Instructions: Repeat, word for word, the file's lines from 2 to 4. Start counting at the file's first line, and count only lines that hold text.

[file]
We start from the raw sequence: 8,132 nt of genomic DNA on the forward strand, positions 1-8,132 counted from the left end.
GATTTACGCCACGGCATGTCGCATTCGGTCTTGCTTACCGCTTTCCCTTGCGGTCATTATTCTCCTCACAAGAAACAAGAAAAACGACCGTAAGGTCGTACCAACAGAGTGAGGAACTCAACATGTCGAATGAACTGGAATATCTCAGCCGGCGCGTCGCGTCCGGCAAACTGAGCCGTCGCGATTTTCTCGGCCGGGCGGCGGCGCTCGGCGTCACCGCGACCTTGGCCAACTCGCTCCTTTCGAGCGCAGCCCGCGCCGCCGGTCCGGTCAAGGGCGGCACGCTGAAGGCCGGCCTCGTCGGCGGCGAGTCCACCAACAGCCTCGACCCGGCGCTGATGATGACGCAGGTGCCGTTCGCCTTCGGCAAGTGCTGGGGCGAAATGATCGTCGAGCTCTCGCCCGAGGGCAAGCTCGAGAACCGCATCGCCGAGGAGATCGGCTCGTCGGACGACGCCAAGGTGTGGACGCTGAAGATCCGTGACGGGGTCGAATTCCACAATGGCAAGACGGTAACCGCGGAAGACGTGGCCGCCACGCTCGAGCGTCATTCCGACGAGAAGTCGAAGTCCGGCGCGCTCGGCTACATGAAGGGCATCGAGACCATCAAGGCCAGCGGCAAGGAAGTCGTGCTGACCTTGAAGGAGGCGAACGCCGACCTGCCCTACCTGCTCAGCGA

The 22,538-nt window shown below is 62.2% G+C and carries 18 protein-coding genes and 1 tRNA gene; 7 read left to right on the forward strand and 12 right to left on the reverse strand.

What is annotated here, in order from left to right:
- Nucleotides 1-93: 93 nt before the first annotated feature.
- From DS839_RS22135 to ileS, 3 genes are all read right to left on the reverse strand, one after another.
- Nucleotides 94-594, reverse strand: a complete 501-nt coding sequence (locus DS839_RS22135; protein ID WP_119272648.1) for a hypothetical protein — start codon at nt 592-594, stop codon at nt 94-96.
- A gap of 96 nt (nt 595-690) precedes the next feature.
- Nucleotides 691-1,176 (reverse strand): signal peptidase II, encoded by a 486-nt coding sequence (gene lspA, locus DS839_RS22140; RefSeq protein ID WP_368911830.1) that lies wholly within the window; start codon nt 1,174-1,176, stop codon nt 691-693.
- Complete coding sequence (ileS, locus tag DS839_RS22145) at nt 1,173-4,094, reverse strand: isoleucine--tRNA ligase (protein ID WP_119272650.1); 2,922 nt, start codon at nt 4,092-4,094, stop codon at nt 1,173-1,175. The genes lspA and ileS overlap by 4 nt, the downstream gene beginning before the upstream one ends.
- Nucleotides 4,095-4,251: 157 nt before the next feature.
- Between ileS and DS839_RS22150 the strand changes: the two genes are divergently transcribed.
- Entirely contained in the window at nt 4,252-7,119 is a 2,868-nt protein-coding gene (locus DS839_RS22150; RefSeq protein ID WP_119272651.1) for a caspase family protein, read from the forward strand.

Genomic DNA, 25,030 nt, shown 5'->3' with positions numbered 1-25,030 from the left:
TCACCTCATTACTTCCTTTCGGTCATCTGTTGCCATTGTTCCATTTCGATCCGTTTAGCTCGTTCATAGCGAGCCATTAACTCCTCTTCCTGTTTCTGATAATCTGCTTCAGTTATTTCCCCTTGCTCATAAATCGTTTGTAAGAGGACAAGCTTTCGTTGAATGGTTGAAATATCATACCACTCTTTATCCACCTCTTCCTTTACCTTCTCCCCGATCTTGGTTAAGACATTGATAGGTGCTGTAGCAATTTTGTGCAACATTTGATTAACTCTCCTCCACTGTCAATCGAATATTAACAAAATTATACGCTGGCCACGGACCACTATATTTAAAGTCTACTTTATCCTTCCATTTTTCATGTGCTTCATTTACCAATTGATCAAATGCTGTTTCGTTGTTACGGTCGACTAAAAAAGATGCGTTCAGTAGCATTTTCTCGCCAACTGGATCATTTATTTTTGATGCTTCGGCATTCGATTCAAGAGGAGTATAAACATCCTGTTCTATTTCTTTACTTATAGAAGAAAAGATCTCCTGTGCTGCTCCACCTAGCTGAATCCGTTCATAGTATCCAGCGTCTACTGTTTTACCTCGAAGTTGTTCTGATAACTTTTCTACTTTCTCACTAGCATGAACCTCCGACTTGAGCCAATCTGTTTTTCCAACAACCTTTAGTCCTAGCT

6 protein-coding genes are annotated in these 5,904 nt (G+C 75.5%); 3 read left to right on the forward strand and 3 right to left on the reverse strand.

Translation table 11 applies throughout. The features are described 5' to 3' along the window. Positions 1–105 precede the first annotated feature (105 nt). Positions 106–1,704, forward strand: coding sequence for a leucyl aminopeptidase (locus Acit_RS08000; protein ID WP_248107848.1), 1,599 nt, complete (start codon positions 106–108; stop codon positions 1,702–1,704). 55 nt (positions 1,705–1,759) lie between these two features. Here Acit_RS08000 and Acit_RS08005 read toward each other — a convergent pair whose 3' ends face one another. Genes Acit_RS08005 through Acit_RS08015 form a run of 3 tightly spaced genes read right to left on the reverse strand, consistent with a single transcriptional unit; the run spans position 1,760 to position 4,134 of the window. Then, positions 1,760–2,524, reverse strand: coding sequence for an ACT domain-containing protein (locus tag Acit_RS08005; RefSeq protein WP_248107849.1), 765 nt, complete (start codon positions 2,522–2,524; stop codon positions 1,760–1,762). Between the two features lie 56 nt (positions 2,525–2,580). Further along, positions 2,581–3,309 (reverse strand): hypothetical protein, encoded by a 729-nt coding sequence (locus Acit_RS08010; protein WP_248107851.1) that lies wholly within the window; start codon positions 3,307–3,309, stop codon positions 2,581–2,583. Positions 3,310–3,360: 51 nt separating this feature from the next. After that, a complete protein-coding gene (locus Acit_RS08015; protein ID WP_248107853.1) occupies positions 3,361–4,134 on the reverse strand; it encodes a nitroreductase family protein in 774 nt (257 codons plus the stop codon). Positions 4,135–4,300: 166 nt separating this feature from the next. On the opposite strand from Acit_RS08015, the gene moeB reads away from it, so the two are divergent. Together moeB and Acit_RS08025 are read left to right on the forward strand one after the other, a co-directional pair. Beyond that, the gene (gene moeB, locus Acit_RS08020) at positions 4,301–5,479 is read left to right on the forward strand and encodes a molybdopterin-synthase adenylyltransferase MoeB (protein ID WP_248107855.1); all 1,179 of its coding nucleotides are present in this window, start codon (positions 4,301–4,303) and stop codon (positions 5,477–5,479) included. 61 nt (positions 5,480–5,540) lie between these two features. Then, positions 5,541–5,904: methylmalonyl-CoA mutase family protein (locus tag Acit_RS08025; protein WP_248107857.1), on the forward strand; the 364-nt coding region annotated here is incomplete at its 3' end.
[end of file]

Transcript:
GATTTACGCCACGGCATGTCGCATTCGGTCTTGCTTACCGCTTTCCCTTGCGGTCATTATTCTCCTCACAAGAAACAAGAAAAACGACCGTAAGGTCGTACCAACAGAGTGAGGAACTCAACATGTCGAATGAACTGGAATATCTCAGCCGGCGCGTCGCGTCCGGCAAACTGAGCCGTCGCGATTTTCTCGGCCGGGCGGCGGCGCTCGGCGTCACCGCGACCTTGGCCAACTCGCTCCTTTCGAGCGCAGCCCGCGCCGCCGGTCCGGTCAAGGGCGGCACGCTGAAGGCCGGCCTCGTCGGCGGCGAGTCCACCAACAGCCTCGACCCGGCGCTGATGATGACGCAGGTGCCGTTCGCCTTCGGCAAGTGCTGGGGCGAAATGATCGTCGAGCTCTCGCCCGAGGGCAAGCTCGAGAACCGCATCGCCGAGGAGATCGGCTCGTCGGACGACGCCAAGGTGTGGACGCTGAAGATCCGTGACGGGGTCGAATTCCACAATGGCAAGACGGTAACCGCGGAAGACGTGGCCGCCACGCTCGAGCGTCATTCCGACGAGAAGTCGAAGTCCGGCGCGCTCGGCTACATGAAGGGCATCGAGACCATCAAGGCCAGCGGCAAGGAAGTCGTGCTGACCTTGAAGGAGGCGAACGCCGACCTGCCCTACCTGCTCAGCGA

The 22,538-nt window shown below is 62.2% G+C and carries 18 protein-coding genes and 1 tRNA gene; 7 read left to right on the forward strand and 12 right to left on the reverse strand.

What is annotated here, in order from left to right: